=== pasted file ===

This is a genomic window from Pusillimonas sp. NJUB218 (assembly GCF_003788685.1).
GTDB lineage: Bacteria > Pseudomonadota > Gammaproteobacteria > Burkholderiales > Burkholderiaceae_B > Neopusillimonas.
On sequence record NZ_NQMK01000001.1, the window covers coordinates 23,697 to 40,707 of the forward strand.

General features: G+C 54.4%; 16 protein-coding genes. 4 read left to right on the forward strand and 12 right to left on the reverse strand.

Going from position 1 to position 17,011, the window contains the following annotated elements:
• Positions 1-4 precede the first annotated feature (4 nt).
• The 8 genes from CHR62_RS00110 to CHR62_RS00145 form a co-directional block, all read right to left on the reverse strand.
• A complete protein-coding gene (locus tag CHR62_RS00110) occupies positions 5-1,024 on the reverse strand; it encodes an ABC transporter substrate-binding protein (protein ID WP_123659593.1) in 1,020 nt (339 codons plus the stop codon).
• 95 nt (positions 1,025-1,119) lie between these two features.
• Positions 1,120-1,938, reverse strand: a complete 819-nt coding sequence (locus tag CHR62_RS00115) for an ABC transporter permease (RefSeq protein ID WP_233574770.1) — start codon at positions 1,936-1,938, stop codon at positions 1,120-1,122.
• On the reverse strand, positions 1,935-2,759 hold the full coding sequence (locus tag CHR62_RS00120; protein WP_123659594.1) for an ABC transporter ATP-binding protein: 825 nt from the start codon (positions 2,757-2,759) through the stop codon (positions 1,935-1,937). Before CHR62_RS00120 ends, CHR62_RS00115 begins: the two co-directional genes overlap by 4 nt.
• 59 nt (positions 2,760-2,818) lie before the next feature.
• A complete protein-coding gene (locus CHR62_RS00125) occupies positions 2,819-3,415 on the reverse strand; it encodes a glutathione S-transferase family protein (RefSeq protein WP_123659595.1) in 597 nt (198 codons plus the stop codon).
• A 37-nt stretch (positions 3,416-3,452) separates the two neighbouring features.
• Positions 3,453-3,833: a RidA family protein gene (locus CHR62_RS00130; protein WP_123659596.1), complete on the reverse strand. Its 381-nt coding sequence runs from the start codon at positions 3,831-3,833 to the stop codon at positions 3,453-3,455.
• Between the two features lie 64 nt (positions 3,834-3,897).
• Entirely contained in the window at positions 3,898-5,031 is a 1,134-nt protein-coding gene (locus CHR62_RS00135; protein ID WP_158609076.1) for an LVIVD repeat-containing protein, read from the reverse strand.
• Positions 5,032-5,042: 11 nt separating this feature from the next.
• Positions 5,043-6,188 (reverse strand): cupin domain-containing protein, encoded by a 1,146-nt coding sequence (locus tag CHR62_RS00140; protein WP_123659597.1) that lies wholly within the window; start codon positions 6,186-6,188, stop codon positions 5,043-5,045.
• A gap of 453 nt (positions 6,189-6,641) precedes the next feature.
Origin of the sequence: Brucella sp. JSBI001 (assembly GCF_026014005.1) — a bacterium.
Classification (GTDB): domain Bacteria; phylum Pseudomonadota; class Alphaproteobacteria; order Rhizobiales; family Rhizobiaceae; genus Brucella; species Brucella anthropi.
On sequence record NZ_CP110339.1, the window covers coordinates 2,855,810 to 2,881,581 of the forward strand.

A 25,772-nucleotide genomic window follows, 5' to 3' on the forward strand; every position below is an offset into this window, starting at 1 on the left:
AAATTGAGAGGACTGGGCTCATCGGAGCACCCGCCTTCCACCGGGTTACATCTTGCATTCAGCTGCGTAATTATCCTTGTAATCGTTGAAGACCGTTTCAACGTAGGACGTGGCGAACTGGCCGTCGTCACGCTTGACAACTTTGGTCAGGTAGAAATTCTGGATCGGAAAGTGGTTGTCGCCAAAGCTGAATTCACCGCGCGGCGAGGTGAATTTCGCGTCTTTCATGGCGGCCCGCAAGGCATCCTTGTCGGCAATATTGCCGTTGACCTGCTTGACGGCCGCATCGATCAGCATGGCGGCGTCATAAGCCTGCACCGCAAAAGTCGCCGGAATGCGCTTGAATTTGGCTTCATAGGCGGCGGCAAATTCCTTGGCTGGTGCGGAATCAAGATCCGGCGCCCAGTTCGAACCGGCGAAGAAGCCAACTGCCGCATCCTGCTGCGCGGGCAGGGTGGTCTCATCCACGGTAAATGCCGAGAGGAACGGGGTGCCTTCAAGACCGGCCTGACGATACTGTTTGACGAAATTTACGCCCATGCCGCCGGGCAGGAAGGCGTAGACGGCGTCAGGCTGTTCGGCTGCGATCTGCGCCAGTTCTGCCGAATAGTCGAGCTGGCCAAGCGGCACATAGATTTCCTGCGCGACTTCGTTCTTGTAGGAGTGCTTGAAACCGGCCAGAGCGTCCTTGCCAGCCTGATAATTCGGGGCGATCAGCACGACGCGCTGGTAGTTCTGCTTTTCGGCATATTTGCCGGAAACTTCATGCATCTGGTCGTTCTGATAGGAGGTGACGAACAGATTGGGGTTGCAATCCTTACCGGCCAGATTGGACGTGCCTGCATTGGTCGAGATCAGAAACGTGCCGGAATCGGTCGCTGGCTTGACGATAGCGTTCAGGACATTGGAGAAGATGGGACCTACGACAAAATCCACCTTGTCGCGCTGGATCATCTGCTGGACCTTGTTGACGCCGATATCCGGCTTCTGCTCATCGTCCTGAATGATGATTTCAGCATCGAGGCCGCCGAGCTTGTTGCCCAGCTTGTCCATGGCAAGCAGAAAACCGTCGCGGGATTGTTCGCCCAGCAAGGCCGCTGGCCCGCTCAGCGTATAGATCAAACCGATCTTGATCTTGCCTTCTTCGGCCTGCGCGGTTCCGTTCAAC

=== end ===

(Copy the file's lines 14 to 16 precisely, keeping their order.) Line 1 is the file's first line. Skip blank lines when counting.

• A 37-nt stretch (positions 3,416-3,452) separates the two neighbouring features.
• Positions 3,453-3,833: a RidA family protein gene (locus CHR62_RS00130; protein WP_123659596.1), complete on the reverse strand. Its 381-nt coding sequence runs from the start codon at positions 3,831-3,833 to the stop codon at positions 3,453-3,455.
• Between the two features lie 64 nt (positions 3,834-3,897).